Velo-city: what are the macrotrends in cycling?

Velo-City, the largest conference dedicated to the world of cycling, ended a few days ago.

This year it was held in Ljubljana, Slovenia, from 14 to 17 June with a very important theme: “Cycling the change”.

There were over 150 speakers on stage and more than 1300 people including institutions, associations, technicians and companies from 52 countries.

So what are the important elements that emerged from Velo-city this year?

  1. Cycling has become a matter of energy efficiency and the fight against climate change

Initially the bicycle theme was considered as a thematic area relating to transport. Today, after these two years of pandemic, the bicycle plays a fundamental role in the fight against climate change. Especially in a context of great energy scarcity, the bicycle is the starting point to limit the use of hydrocarbons.

  1. Infrastructures are less relevant than active policies

The debate has always focused on two poles: following the Dutch thought on traffic calming and sharing space, or the Danish model on flow separation. This problem has been resolved with a different approach: if cars are removed from the streets, the problem of separation of flows will be solved and to do so people must be encouraged to use a means of transport other than the car.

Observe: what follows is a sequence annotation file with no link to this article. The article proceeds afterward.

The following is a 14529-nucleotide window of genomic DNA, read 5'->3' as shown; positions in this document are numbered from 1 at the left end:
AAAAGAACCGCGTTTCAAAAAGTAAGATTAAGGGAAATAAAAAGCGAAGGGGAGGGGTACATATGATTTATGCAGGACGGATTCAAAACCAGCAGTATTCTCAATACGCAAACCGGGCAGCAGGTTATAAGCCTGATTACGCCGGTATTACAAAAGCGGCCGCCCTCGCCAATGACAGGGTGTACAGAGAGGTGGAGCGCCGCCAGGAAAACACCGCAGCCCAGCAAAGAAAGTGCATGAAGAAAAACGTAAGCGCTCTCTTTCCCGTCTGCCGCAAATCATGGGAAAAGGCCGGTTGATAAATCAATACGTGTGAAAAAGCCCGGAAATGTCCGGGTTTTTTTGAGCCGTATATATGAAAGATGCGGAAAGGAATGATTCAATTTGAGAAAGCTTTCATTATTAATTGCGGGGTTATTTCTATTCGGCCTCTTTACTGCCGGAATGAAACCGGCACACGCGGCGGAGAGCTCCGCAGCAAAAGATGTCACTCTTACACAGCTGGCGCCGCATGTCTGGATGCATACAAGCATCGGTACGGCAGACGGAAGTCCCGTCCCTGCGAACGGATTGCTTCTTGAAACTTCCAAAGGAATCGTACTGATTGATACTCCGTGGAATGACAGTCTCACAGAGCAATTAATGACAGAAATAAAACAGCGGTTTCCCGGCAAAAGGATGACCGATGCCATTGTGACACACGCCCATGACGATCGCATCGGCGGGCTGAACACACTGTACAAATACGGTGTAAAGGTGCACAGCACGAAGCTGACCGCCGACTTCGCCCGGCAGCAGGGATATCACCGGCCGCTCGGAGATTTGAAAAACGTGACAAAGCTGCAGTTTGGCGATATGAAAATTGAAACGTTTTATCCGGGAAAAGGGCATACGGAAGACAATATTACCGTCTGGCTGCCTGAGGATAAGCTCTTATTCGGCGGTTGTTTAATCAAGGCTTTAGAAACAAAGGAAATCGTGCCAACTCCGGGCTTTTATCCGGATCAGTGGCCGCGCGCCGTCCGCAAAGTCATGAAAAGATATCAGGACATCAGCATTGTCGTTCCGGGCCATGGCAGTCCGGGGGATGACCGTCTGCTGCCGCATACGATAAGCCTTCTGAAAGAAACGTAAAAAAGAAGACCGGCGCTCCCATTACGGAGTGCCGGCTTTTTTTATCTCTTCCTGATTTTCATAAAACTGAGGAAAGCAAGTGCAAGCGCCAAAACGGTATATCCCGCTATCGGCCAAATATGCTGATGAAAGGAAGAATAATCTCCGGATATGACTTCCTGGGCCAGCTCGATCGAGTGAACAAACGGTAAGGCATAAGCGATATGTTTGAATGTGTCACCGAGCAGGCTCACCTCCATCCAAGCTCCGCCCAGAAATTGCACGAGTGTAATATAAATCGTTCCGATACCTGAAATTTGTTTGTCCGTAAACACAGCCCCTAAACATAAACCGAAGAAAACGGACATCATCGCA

The Utrecht program, therefore, aims to remove 1% of car parking spaces annually and increase the parking spaces available at train stations by 1000 spaces.

  1. eCargos are the turning point

Over time, this vehicle will progressively replace vans and consequently create much more work.

Cago bike programs have been introduced in the cities of Graz (Austria) and Gdinya (Poland). Furthermore, in Germany, it was decided to include in the highway code a special pictogram dedicated to the parking and loading/unloading areas of cargo.

  1. Women are increasingly important actors in the industry

In fact, at the top of the main cycling associations there are women who are leading a major change of direction. Think of Jill Warren, the management of the European Cyclists' Federation or Ann-Kathring Schneider at the ADFC or Saskia Kluit the CEO of Cycling UK.

Another edition full of ideas to reflect on to renew habits and lifestyle in a greener and more harmonious way with the surrounding environment.

Next year Velo-City will be in Leipzig, Germany from 9th to 12th May.

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